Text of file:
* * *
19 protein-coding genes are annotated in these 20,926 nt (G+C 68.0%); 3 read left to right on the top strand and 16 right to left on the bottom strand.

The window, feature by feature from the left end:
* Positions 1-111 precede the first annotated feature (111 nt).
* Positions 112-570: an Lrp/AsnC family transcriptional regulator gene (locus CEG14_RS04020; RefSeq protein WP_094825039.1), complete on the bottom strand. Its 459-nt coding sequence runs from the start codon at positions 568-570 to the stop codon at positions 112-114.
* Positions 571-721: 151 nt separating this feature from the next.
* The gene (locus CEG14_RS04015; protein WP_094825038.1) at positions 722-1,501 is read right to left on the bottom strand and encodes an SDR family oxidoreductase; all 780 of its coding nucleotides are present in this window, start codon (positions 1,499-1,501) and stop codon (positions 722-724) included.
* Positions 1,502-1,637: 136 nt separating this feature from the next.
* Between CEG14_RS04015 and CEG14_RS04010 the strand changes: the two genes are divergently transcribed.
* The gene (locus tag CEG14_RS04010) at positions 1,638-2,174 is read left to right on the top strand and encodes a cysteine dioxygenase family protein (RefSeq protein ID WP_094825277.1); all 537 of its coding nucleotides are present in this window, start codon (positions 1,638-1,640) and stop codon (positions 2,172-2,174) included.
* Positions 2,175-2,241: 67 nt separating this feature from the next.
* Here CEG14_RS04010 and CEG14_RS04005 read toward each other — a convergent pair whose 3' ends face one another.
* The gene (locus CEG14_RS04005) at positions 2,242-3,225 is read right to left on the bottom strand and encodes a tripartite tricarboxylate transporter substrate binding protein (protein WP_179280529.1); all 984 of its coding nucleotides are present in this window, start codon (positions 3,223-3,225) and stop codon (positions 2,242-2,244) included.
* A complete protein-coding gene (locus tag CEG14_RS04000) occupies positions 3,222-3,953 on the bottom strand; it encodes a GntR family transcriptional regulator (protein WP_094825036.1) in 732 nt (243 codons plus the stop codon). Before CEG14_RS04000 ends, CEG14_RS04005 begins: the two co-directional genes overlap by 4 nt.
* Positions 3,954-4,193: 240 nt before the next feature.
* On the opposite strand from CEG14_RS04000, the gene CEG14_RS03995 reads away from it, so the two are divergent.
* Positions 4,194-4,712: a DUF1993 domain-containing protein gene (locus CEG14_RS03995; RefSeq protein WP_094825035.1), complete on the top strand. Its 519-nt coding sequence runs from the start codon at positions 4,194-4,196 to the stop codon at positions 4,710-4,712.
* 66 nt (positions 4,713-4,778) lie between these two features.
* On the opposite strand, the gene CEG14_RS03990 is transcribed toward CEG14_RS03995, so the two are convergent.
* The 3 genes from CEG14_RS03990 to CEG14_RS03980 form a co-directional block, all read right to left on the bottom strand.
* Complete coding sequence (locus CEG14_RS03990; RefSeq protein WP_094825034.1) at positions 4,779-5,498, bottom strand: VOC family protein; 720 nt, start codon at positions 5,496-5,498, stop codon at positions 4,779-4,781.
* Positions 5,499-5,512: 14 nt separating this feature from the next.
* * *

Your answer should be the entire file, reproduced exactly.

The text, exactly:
19 protein-coding genes are annotated in these 20,926 nt (G+C 68.0%); 3 read left to right on the top strand and 16 right to left on the bottom strand.

The window, feature by feature from the left end:
* Positions 1-111 precede the first annotated feature (111 nt).
* Positions 112-570: an Lrp/AsnC family transcriptional regulator gene (locus CEG14_RS04020; RefSeq protein WP_094825039.1), complete on the bottom strand. Its 459-nt coding sequence runs from the start codon at positions 568-570 to the stop codon at positions 112-114.
* Positions 571-721: 151 nt separating this feature from the next.
* The gene (locus CEG14_RS04015; protein WP_094825038.1) at positions 722-1,501 is read right to left on the bottom strand and encodes an SDR family oxidoreductase; all 780 of its coding nucleotides are present in this window, start codon (positions 1,499-1,501) and stop codon (positions 722-724) included.
* Positions 1,502-1,637: 136 nt separating this feature from the next.
* Between CEG14_RS04015 and CEG14_RS04010 the strand changes: the two genes are divergently transcribed.
* The gene (locus tag CEG14_RS04010) at positions 1,638-2,174 is read left to right on the top strand and encodes a cysteine dioxygenase family protein (RefSeq protein ID WP_094825277.1); all 537 of its coding nucleotides are present in this window, start codon (positions 1,638-1,640) and stop codon (positions 2,172-2,174) included.
* Positions 2,175-2,241: 67 nt separating this feature from the next.
* Here CEG14_RS04010 and CEG14_RS04005 read toward each other — a convergent pair whose 3' ends face one another.
* The gene (locus CEG14_RS04005) at positions 2,242-3,225 is read right to left on the bottom strand and encodes a tripartite tricarboxylate transporter substrate binding protein (protein WP_179280529.1); all 984 of its coding nucleotides are present in this window, start codon (positions 3,223-3,225) and stop codon (positions 2,242-2,244) included.
* A complete protein-coding gene (locus tag CEG14_RS04000) occupies positions 3,222-3,953 on the bottom strand; it encodes a GntR family transcriptional regulator (protein WP_094825036.1) in 732 nt (243 codons plus the stop codon). Before CEG14_RS04000 ends, CEG14_RS04005 begins: the two co-directional genes overlap by 4 nt.
* Positions 3,954-4,193: 240 nt before the next feature.
* On the opposite strand from CEG14_RS04000, the gene CEG14_RS03995 reads away from it, so the two are divergent.
* Positions 4,194-4,712: a DUF1993 domain-containing protein gene (locus CEG14_RS03995; RefSeq protein WP_094825035.1), complete on the top strand. Its 519-nt coding sequence runs from the start codon at positions 4,194-4,196 to the stop codon at positions 4,710-4,712.
* 66 nt (positions 4,713-4,778) lie between these two features.
* On the opposite strand, the gene CEG14_RS03990 is transcribed toward CEG14_RS03995, so the two are convergent.
* The 3 genes from CEG14_RS03990 to CEG14_RS03980 form a co-directional block, all read right to left on the bottom strand.
* Complete coding sequence (locus CEG14_RS03990; RefSeq protein WP_094825034.1) at positions 4,779-5,498, bottom strand: VOC family protein; 720 nt, start codon at positions 5,496-5,498, stop codon at positions 4,779-4,781.
* Positions 5,499-5,512: 14 nt separating this feature from the next.